Then, and only then, you want to think of which tactic is best for you to influence your target towards your goal. A protest might not be the best way to convince them, for many reasons that I'll leave up to people who know more about AI and the stakeholders. Protests are one tactic, but so is a well-planned email campaign to officials (with a template, gone through rounds of revision and feedback, for your participants), a social media campaign with text and images about the risk, or visual/literary art about a hypothetical future where AI development does not slow down.

After you've selected a tactic (and made a plan for the project that has been reviewed by people who are experienced in AI safety), you can organize your community to help you carry out that tactic as massively as you can.

This process from start to finish might take a few months, but it is worth getting it right the first time. Then, you will have less issues to fix, and you can build on your momentum and scale up. The more people who help you think through how to effectively influence your targets towards your goal, the better. It is best if you have some people to work with who are deeply familiar with your target. Networks are everything in organizing. Good luck.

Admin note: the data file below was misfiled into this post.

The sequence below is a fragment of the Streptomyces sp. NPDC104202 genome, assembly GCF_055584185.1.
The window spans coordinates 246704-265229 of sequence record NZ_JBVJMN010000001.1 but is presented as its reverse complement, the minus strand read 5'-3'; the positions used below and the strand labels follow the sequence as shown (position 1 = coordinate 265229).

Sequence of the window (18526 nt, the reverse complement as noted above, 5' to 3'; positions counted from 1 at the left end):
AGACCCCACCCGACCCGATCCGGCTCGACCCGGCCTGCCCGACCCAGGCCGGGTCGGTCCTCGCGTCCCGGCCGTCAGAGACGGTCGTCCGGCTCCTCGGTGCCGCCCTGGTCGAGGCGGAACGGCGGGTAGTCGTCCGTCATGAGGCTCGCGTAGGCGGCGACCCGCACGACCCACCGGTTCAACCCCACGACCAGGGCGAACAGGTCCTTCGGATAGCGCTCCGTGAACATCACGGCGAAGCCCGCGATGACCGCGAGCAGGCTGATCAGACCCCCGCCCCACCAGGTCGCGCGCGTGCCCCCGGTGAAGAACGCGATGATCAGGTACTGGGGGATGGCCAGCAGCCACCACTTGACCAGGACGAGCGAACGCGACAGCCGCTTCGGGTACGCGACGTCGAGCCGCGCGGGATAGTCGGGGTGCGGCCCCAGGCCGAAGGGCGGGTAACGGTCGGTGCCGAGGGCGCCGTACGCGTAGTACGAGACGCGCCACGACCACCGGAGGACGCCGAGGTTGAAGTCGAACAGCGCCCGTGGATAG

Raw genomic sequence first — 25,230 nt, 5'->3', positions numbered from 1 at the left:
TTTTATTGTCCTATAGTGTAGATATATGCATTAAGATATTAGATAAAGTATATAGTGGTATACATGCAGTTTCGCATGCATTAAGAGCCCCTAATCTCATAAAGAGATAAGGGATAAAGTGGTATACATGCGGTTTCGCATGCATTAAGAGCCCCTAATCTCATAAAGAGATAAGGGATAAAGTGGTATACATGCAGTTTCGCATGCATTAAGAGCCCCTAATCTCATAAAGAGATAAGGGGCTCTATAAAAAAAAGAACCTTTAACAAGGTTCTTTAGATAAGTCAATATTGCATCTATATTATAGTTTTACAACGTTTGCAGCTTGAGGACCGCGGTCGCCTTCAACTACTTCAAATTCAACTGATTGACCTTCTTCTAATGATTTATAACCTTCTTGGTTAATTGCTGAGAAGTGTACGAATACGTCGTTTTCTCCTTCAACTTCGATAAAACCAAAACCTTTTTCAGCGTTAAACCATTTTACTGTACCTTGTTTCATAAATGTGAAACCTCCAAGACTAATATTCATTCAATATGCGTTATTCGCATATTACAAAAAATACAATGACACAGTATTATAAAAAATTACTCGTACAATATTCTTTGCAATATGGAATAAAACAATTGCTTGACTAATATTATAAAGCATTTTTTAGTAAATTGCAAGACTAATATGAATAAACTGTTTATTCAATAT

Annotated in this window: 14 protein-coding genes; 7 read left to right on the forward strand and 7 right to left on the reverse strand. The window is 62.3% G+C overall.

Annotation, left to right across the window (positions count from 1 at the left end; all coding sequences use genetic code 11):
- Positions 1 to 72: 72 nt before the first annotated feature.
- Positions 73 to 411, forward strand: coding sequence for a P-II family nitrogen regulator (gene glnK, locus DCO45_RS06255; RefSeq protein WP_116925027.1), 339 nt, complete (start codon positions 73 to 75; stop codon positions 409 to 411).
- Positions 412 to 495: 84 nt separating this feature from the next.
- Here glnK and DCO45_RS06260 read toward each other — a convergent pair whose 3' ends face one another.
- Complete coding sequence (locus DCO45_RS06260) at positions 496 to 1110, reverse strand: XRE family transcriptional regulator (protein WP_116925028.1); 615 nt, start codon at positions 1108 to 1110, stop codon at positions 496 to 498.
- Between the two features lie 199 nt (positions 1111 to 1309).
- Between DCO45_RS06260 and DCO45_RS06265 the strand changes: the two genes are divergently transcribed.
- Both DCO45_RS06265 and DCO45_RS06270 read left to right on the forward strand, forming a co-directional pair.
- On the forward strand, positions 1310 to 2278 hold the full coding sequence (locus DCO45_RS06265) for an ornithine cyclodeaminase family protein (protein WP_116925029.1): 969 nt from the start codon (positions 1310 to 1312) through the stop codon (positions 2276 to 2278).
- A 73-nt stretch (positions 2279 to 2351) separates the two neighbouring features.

Edit: I figured you might want me to tell you why I'm recommending all these other steps. I'm doing that because I'm seeing you receive feedback (from people more involved in the issue than I am) that this could cause harm. I saw you say "in my view it will highly likely be better than nothing" above. It might be worse than nothing. Hence the planning. It seems you want to act fast because this is an urgent threat, and I get that. But acting fast and making things worse is worse than planning for a few months and making things much better.